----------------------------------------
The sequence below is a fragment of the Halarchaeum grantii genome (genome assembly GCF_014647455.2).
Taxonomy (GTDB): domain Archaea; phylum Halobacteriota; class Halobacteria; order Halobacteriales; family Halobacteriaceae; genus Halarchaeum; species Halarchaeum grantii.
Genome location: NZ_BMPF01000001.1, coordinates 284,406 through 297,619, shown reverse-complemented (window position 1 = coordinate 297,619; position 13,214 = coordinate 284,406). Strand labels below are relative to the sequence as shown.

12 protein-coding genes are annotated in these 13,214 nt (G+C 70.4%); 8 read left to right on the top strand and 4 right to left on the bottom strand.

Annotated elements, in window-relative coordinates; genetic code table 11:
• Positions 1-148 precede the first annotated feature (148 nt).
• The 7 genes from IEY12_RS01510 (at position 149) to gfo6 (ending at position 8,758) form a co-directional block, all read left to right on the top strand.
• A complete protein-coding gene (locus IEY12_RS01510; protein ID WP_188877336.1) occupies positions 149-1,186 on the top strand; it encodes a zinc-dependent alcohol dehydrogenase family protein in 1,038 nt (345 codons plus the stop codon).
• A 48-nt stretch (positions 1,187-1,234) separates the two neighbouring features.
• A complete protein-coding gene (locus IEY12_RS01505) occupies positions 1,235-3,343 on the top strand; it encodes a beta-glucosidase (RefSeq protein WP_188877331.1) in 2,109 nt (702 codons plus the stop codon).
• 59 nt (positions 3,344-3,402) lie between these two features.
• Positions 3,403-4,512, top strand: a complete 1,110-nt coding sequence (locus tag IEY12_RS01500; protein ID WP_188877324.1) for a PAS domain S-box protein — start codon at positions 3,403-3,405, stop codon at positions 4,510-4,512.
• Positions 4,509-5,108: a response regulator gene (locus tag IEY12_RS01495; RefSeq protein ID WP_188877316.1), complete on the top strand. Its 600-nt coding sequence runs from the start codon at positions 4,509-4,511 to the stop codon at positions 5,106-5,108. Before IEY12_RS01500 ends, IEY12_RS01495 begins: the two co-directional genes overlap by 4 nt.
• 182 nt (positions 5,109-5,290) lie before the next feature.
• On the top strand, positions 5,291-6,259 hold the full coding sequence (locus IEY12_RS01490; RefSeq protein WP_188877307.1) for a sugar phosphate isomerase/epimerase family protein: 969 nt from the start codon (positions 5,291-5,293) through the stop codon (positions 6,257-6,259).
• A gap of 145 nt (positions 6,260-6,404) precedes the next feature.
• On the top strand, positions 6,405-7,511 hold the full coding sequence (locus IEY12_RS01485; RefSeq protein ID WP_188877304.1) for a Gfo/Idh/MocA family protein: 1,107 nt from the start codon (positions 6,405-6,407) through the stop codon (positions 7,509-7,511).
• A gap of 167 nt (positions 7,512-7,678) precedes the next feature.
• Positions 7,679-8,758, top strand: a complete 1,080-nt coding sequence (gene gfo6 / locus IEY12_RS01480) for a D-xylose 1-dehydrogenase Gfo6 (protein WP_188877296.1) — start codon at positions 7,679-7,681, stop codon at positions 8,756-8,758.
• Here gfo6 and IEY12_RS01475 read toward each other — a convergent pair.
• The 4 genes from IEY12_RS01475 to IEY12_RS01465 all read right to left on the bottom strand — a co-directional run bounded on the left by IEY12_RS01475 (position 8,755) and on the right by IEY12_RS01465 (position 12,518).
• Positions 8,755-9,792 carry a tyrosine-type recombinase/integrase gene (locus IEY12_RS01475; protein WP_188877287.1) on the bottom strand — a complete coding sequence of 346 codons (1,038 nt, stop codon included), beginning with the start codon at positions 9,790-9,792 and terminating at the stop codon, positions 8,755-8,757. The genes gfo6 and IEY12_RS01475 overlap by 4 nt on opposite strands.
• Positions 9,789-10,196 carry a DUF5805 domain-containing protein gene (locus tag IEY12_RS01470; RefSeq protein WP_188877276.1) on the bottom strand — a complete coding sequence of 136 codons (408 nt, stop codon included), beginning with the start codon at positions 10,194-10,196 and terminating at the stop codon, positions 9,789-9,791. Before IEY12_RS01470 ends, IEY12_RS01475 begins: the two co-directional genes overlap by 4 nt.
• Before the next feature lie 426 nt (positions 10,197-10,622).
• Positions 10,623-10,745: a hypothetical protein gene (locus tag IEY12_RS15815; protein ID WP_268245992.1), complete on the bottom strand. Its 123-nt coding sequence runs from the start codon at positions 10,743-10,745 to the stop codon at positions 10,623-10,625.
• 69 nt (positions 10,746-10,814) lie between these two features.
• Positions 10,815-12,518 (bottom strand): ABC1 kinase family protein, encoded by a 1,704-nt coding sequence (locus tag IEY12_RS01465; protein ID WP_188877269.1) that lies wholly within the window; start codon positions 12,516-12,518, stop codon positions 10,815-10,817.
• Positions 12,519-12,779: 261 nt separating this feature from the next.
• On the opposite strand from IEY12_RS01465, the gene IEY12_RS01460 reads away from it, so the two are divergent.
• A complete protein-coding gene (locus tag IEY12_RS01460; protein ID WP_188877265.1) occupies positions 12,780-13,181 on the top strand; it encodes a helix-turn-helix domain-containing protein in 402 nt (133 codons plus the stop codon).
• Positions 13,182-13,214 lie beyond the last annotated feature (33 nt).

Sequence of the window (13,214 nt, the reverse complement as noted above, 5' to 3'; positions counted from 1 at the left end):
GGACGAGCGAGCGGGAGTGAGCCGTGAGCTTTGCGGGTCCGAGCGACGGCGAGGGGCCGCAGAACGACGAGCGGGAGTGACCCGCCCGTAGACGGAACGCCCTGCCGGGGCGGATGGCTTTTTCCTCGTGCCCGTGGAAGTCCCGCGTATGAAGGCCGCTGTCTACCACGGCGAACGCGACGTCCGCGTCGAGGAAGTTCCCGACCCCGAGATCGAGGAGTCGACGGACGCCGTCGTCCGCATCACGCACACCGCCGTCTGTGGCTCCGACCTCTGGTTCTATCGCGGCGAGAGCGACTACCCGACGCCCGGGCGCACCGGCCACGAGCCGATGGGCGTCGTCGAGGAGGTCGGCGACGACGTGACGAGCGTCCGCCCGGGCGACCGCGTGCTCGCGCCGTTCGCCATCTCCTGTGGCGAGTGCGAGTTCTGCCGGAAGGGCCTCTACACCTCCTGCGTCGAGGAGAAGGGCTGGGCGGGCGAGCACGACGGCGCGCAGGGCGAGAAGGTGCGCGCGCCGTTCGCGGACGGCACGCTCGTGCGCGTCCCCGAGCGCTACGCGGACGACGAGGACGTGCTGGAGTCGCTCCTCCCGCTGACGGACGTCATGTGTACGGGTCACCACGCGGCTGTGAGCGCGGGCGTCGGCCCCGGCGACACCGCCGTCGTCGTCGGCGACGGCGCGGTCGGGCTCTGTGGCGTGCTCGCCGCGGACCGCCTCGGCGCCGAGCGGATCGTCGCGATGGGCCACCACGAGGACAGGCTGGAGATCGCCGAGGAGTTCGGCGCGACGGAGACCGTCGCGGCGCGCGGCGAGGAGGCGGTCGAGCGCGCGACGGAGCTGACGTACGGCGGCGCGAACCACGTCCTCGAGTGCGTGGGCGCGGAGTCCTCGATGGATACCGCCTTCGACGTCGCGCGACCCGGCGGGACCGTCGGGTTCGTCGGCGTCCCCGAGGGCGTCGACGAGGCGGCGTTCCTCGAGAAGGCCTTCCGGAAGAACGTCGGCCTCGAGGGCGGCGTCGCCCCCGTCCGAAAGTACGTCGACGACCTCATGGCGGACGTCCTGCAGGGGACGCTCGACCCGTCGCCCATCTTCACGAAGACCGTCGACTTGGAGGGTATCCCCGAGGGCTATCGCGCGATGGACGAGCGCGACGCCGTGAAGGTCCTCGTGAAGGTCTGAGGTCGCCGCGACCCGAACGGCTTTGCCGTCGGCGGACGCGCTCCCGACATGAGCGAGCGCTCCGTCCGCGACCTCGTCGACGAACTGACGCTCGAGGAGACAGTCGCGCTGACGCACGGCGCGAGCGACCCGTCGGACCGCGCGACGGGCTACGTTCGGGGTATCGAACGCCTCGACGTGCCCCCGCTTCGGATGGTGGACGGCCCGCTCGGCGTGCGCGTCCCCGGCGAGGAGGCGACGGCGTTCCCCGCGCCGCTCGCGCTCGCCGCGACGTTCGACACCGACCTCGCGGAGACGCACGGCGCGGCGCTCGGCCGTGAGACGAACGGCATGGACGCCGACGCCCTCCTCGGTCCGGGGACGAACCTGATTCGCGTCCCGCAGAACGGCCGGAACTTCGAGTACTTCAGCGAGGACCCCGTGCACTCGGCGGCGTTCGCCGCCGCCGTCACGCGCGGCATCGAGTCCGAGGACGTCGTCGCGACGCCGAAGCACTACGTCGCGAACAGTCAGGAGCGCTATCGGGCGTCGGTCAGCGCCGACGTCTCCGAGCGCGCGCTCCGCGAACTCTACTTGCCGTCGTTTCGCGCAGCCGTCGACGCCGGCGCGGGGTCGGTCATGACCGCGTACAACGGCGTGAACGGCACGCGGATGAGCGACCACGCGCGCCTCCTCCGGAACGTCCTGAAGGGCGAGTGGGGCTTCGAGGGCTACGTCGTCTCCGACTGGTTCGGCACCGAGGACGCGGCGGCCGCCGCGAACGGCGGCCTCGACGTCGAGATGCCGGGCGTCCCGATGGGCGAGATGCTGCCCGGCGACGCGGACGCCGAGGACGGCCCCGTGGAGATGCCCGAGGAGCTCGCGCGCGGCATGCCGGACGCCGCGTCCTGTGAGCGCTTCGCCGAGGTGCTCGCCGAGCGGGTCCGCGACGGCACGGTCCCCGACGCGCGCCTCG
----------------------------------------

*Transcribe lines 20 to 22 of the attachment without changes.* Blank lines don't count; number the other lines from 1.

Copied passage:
• Here gfo6 and IEY12_RS01475 read toward each other — a convergent pair.
• The 4 genes from IEY12_RS01475 to IEY12_RS01465 all read right to left on the bottom strand — a co-directional run bounded on the left by IEY12_RS01475 (position 8,755) and on the right by IEY12_RS01465 (position 12,518).
• Positions 8,755-9,792 carry a tyrosine-type recombinase/integrase gene (locus IEY12_RS01475; protein WP_188877287.1) on the bottom strand — a complete coding sequence of 346 codons (1,038 nt, stop codon included), beginning with the start codon at positions 9,790-9,792 and terminating at the stop codon, positions 8,755-8,757. The genes gfo6 and IEY12_RS01475 overlap by 4 nt on opposite strands.